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Ethics

The Ethics of Revolution

 In stating the case for Socialism the modern revolutionist proceeds from the material ground work upon which Society rests, to trace the manner in which present day capitalist society came into being, to show the forces at work within that society, and to explain how the foundation is being prepared for a social revolution. In showing how men's actions are mainly determined by their material interests, and how the economic factor is the chief determinant of material conditions, the Socialist takes little notice of the individual as such, but deals almost solely with the classes winch are in existence owing to economic necessity. It is generally admitted that environment is a principal factor in the creation of character; so that the strength of the Socialists’ claim as to the importance of the economic factor is at once apparent.

Book Reviews: 'Secularisation and Moral Change', & 'A Short History of Ethics'

What's right and wrong

'Secularisation and Moral Change', by Alasdair MacIntyre, Oxford University Press, 12s.6d.

'A Short History of Ethics', by Alasdair MacIntyre, Routledge Paperback, 15s.

What's right? What's wrong? At some periods in history these questions called forth firm, confident, even unanimous replies. Today there is a lot of uncertainty about even the most basic moral ideas. These two concise and useful books help us to understand why.

Book Reviews: 'Where Do My Values Come From?', 'A Guide to Marx's Capital', & 'No Local'

Values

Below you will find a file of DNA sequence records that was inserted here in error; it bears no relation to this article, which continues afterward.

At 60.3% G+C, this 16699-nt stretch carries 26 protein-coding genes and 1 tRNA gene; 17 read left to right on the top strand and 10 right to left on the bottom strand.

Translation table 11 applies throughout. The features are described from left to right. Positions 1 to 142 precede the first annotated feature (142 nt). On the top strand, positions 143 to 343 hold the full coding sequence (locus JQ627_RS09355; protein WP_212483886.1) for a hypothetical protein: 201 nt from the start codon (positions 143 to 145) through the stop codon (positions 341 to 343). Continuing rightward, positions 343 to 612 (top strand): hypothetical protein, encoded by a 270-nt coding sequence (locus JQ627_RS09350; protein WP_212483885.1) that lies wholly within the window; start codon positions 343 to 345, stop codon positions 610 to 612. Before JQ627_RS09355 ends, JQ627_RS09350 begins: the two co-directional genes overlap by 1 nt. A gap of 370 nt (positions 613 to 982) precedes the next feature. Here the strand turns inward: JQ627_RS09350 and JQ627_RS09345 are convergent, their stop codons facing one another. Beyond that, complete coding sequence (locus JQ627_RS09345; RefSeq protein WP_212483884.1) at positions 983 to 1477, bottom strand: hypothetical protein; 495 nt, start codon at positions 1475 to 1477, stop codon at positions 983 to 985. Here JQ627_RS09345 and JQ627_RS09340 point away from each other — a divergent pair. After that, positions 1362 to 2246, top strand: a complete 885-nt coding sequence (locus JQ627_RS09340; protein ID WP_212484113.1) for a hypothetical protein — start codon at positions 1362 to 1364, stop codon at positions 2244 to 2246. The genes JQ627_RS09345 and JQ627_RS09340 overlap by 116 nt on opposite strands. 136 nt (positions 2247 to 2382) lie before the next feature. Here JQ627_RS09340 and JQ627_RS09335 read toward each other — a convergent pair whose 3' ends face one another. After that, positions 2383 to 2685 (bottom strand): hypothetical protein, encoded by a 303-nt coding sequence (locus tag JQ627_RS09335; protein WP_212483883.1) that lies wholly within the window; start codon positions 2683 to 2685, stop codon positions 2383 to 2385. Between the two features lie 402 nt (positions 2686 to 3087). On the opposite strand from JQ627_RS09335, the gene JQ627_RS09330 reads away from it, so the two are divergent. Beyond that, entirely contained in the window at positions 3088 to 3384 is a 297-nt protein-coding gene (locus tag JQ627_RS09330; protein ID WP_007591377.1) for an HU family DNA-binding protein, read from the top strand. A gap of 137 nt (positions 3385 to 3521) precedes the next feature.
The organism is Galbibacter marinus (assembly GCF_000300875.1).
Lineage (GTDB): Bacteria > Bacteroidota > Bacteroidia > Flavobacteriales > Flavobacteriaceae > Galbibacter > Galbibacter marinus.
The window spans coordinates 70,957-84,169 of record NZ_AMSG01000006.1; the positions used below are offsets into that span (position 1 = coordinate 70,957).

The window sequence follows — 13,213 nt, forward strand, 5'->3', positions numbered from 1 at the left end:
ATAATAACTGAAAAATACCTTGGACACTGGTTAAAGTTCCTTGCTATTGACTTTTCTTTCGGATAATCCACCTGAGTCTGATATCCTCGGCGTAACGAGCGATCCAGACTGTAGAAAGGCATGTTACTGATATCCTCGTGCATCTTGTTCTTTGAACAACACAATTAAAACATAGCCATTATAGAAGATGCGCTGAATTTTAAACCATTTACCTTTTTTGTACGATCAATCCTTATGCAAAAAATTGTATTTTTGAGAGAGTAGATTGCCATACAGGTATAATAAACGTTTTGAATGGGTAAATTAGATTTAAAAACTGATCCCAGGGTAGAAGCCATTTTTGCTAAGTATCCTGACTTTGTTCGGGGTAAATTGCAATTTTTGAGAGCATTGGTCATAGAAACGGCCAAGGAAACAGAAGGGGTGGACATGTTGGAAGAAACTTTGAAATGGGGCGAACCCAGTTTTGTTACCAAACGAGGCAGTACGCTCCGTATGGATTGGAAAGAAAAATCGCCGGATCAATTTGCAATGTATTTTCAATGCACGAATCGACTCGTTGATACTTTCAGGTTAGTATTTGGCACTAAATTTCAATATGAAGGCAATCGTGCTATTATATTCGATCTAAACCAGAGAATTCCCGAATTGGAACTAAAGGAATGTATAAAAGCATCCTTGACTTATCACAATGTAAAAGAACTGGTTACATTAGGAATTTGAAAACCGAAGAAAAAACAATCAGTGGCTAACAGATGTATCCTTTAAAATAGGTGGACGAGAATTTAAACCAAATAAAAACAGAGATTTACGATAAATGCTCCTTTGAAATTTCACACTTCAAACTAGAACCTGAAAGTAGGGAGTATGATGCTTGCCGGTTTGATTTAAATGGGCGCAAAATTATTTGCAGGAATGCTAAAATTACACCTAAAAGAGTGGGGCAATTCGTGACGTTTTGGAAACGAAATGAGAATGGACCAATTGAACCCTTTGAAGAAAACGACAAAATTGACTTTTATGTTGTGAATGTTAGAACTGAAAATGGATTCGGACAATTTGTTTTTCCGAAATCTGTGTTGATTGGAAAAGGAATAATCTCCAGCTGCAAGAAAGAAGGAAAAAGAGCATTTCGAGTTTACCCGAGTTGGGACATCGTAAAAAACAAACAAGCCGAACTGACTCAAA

Where Do My Values Come From? - And How To Attain Social Sustainability. By Thomas M.V. Hallatt & Dale M.R. Hallatt. Kindle eBook.

Instead of chasing the chimerical 'values' that may lurk inside the heads of private individuals, the focus of this book is human behaviour as it is shaped by and shapes the cultural referents that make up a 'value system'. The authors undertake their investigation using an interdisciplinary approach with case studies to illustrate their argument. The focus is on four fields from the human sciences: genetics, neuroscience, physiology and environmental psychology.

Pathfinders: Caring and Sharing

You have a pie, and you have to share part of it with someone else. The question is, how much should you offer? Logically, not much, and logically, the recipient should be happy to accept any amount, no matter how small, since it’s better than nothing. But here’s the rub. If that someone thinks you’re being stingy they might refuse your offer, in which case neither of you gets anything.

In the human version of this ‘ultimatum game’, where the pie is replaced with money, the players tend  to make roughly equal or ‘fair’ offers, showing that human concepts of fairness can override the logic of economics. Exactly why this happens is uncertain. It may be that the donor is motivated by some internalised moral framework, or it may be that the donor feels nothing of the sort but is simply responding to the fear that the recipient is fundamentally irrational and will ruin everything by throwing their proverbial toys out of the pram in response to a perceived injustice.

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